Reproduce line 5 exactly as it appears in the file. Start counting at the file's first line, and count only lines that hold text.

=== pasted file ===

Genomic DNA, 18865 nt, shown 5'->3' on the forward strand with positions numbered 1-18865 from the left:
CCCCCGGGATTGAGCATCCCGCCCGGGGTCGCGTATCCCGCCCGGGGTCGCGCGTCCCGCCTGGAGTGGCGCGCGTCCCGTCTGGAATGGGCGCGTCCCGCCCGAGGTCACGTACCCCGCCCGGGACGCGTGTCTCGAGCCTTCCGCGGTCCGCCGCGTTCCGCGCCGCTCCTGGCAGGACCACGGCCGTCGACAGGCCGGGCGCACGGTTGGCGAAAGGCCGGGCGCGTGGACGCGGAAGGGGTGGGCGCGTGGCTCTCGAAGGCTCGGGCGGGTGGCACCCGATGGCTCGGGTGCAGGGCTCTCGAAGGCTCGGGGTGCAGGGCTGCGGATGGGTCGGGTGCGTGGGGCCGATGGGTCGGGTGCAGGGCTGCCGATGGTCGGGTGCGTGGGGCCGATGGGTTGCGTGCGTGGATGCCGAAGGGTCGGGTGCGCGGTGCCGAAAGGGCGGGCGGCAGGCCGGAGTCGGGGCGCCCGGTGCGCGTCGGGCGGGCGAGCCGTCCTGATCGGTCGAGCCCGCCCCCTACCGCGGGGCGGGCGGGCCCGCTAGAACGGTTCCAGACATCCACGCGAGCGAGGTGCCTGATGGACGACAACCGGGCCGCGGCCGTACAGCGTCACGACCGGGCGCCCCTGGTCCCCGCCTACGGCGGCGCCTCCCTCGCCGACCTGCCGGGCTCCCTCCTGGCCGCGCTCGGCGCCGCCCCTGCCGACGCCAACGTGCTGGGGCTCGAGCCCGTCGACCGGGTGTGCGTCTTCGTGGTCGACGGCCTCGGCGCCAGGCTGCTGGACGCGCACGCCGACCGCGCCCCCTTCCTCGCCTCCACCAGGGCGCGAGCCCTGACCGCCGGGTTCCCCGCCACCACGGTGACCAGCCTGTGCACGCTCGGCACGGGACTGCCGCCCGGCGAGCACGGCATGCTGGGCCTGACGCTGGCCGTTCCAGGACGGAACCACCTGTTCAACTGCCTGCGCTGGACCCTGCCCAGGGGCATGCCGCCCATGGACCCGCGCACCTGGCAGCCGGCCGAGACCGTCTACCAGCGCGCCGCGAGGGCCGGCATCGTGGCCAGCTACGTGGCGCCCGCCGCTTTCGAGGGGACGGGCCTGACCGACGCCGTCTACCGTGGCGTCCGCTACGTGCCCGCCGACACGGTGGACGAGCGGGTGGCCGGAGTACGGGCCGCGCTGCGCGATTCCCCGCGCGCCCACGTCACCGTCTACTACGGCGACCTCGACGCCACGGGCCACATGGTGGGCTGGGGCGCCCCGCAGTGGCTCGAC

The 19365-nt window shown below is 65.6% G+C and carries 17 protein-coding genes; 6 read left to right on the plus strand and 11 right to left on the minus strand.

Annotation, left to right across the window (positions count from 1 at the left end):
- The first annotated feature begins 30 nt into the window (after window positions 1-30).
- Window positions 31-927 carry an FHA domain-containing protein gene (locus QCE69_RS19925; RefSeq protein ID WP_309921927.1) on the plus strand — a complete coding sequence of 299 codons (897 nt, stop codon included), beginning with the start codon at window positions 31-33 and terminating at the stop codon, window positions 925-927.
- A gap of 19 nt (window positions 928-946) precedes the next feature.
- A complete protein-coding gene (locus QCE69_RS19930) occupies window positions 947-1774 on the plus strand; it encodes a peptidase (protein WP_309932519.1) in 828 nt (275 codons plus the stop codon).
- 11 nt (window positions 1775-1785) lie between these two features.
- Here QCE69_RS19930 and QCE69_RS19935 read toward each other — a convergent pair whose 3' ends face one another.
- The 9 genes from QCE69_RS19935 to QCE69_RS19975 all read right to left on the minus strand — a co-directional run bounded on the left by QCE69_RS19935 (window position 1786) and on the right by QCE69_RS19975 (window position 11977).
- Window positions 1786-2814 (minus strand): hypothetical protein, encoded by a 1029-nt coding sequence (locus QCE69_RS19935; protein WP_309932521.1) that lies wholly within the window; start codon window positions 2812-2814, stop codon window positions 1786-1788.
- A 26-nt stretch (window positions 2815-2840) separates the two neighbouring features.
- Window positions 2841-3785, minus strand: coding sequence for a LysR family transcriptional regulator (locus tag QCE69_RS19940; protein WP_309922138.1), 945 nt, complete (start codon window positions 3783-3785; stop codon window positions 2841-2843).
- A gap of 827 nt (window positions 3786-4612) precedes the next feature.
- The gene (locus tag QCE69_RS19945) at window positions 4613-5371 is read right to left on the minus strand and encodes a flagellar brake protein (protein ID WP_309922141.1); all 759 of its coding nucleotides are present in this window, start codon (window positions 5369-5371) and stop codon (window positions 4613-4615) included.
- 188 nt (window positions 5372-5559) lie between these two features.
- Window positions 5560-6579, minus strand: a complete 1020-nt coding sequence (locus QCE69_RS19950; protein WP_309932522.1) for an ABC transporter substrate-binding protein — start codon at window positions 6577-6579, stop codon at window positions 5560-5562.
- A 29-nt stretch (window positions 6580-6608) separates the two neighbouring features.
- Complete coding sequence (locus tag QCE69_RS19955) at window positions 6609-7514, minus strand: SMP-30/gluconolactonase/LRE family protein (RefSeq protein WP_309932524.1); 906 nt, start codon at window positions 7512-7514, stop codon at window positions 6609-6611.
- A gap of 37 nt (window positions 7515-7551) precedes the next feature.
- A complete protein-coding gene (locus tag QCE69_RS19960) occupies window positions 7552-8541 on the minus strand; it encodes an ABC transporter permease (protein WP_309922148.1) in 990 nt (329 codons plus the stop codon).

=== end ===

- The first annotated feature begins 30 nt into the window (after window positions 1-30).